Here is the chronicle of a Texas "minute man," Alonzo Rees by Rev. N. G. Ozement of Center Point, who compiled it from Mr. Rees' reminiscences. It tells of the desperate struggle between the settlers and the wilderness. It briefly details thrilling battles and narrow escapes with the Redskins; it tells of the part taken by one man in building a state, now the greatest in the Union; it recounts the deeds of desperadoes. It is one of those life stories that throw a flood of light on the old and almost forgotten days when Texas was in its swaddling clothes. THIS IS NOTABLE AND IMPORTANT EARLY BANDERA AND KERR COUNTY HISTORY.

Further Mentions: the son of John and Henrietta Rees * Freeling Hurst * Purdy, McNeiry County, Tennessee * brothers, Sidney B. and Adolphus * "Old Clinton," DeWitt County, Texas * the R. B. Brown ranch, on the north side of the Guadalupe River * Verde Creek Valley * present town of Center Point * the R. E. Brown ranch on Steele Creek * Albert Wilborn * The first brush arbor ever built in this valley for public worship was near the mouth of Cherry Creek. Following Father Ralls were Rev. O. B. Adams, John W. Devilbliss, T. C. "Ande Meyers," W. F._ Compton, Ivy H. Cox, H. A. Graves and Andrew Jackson Potter. The last was called the "Fighting Parson of the Texas Frontier." * the Ridley saw mill on Verde Creek * W. D. Burney, sheriff * Jose Pallicarpo Rodriguez * Dr. Nowlin of Verde Creek * Jim Tafolla * Fort McCaleb * a Mr. Martin * In 1857 a young man came to Kerrville and opened, a school. This was the first school ever taught in Kerrville, or perhaps Kerr county. The young man was W. E. Pafford * Colonel J. E. McCord * Jack Hamilton, then Provisional Governor * Miss Eleanor Brown of Kerr county * Joshua D. and Jane Brown * Potter Brown * Miles A. Lowrance and James M. Starkey * Charles Schreiner *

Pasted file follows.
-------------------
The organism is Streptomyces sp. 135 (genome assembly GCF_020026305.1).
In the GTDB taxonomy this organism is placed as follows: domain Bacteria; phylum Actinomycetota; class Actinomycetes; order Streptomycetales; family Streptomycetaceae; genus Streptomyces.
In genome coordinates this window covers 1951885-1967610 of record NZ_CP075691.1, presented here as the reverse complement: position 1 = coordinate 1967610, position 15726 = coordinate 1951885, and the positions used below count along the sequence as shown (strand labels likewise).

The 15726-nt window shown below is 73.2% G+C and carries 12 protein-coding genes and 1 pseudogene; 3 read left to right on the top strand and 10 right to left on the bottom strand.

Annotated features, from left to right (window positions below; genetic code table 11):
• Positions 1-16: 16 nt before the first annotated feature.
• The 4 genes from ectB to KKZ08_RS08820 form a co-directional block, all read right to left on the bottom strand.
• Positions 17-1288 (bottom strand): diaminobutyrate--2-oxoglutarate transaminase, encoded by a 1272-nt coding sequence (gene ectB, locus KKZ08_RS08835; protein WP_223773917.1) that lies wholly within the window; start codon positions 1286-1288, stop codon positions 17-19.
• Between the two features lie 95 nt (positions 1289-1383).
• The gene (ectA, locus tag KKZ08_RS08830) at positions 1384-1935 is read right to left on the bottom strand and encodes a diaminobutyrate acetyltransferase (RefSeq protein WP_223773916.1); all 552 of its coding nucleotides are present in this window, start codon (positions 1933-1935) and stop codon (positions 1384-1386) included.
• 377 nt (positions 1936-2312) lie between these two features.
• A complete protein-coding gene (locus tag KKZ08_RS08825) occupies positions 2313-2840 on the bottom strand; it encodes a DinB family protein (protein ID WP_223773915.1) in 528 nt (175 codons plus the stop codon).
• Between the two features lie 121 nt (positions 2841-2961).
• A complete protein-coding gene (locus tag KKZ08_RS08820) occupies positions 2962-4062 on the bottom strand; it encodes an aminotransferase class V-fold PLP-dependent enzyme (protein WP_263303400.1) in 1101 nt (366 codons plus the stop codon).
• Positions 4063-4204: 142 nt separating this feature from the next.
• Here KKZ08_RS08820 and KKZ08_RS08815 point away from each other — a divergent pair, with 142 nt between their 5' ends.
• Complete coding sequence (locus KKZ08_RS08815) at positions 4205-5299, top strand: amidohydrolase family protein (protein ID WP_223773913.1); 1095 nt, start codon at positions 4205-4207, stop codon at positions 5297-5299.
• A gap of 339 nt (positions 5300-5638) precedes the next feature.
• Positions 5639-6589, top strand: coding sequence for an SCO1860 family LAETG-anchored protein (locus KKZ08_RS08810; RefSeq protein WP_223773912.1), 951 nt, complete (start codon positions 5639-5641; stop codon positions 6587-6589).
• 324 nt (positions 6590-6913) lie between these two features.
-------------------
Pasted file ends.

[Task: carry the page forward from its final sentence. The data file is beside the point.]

The Noted Scout-Jose Policarpo Rodriguez

Account of "Polly" Rodriguez, the celebrated scout who was perhaps more familiar with the Southwest Texas country than any man then living. On surveying expeditions, and in trailing Indians and outlaws, his services were very valuable. He not only knew the country but knew about hunting, and how to find water, etc., on the expeditions, and knew the habits of Indian and wild animals. He lived in Texas when it was part of Mexico; when it was an independent Republic; while it was one of the Confederate states and lived long years after it became one of the states of United States. He was born 1829 at Zaragosa, Mexico, 35 miles west of Eagle Pass and from the age of 12 years he lived in Texas near San Antonio.

Further Mentions: Captain Walker * General Smith * Lieutenant Kerr *

A Big Page In The History Of Texas

By Charles L. Martin.

Perhaps the saddest as well as one of the most thrilling stories in the history of Texas is known as "The Runaway Scrape." This retreat was for the purpose of helping the mothers and wives of the men in defenseless homes between San Antonio and Trinity River to reach a point of safety. These homes were defenseless because the men were all in Sam Houston's little army, which was also falling back for the same purpose. His Fabian policy was carried out brilliantly for this purpose and also by feints, to lead the enemy to divide his forces into several columns. He succeeded in both. When he reached the Brazos River he knew that the fleeing women and children had crossed that stream and had reached, to some extent, a point of safety, and in some degree they felt their load lightened. Still they struggled on to cross the Trinity. Of the few men left at home, the helplessness of age made them only a burden. But they did not leave these old fathers to die by the roadside, but kindly and lovingly cared for them. These courageous pioneer frontier women made the best preparations in their power. For teams they put into service mules, but a few, and horses, fewer, and oxen and even milch cows. Wagons and carts and old "carryalls" and buggies were all loaded to the brim with all their possessions, save the little furniture, some of it homemade. The "carryalls" and old buggies were more relics of former days of usefulness than serviceable, but they were utilized. Some of their carts would have been a drawing feature in a sideshow at a circus. The wheels were made from huge trees that were felled to the earth and wheels were sawed out of the big boles. Food was scarce, weather unpredictable and the Indians of East Texas were on the prowl. This is the story of the plight of these brave Texans."CHISHOLM" IS RIGHT